Things changed in late October when Prime Minister Naftali Bennett told world leaders at the UN’s COP26 climate summit in Glasgow that Israel can “lead the way” and “become a climate innovation nation.”
Two weeks prior, PLANETech and the Israel Innovation Authority released an extensive report on the climate tech sector in Israel, mapping out 1,200 climate companies, with 637 of them being startups that are developing climate technologies. The report showed that while there were still challenges ahead and room for improvement, there had been an appreciable spike in the number of new startups dealing with climate issues in Israel. The proportion of these new climate companies out of the total number of new high-tech companies increased considerably in the years ahead, reaching nine percent of the total companies established in 20202.
While Bennett indicated to the world that Israel was ready to step up its efforts to fight climate change, the report indicated that “there’s an ecosystem in Israel for climate tech and while there are some challenges and opportunities, we have high-quality startups that raised a lot of money have the potential to have a bigger impact,” Klar explains.
“I think that was one of the reasons for Bennett’s declaration, though of course not the only one. But in order to state something like that, you need to have the data to support it,” he adds.
That data now includes four companies that have made significant strides in taking action to fight climate change. Last week, Future Meat Technologies, a clean meat developer, raised $347 million for its lab-grown meat, the largest-ever investment in a cultured meat company. Fabless IoT startup Wiliot has raised $200 million to improve the supply chain footprint through battery-free sensors. UBQ Materials just raised $170 million to convert waste to a climate-positive thermoplastic substitute. Israeli-founded ride-sharing company VIA has raised $130 million to promote an advanced digital platform for shared transportation.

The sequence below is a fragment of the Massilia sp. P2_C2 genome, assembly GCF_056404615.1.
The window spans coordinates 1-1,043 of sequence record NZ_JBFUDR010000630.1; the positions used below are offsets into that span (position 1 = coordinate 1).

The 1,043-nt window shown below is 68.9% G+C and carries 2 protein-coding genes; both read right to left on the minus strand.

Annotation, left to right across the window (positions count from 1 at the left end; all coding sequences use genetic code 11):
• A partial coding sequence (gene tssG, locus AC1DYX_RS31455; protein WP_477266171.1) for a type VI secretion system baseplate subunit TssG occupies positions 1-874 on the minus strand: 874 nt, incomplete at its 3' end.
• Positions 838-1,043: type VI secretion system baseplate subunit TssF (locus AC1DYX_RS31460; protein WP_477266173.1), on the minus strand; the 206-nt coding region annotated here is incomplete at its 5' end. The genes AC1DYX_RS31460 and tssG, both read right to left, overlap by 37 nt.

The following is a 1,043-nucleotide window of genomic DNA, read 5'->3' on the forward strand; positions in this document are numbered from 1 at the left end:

Klar also notes that Israel’s smart energy tech firm SolarEdgeas the first Israeli company to enter the S&P 500 index and weather platform Tomorrow.io is in the process of going public on the Nasdaq at a $1.2 billion valuation.
“We are leaders in everything that is related to technology and innovation. We have the infrastructure, the entrepreneurs, we have everything. So it’s clear that we have the potential to become a real dominant player in the climate tech field. Now, our potential is partly fulfilled because only some of the companies are really working around climate change. We have some good companies that we can look at and say, these are the leaders. We need more of these — because it doesn’t happen overnight,” says Klar.
“We need to see more from the high-tech leaders and we need to see more leadership from the government. Although we already see this, we need more from the government and more from Israeli VCs that are not yet investing in climate tech but taking bold steps and saying it’s an important topic,” he continues.
“There’s a dynamic here and we need to see more leadership from all sides to get a real, developed ecosystem,” he adds.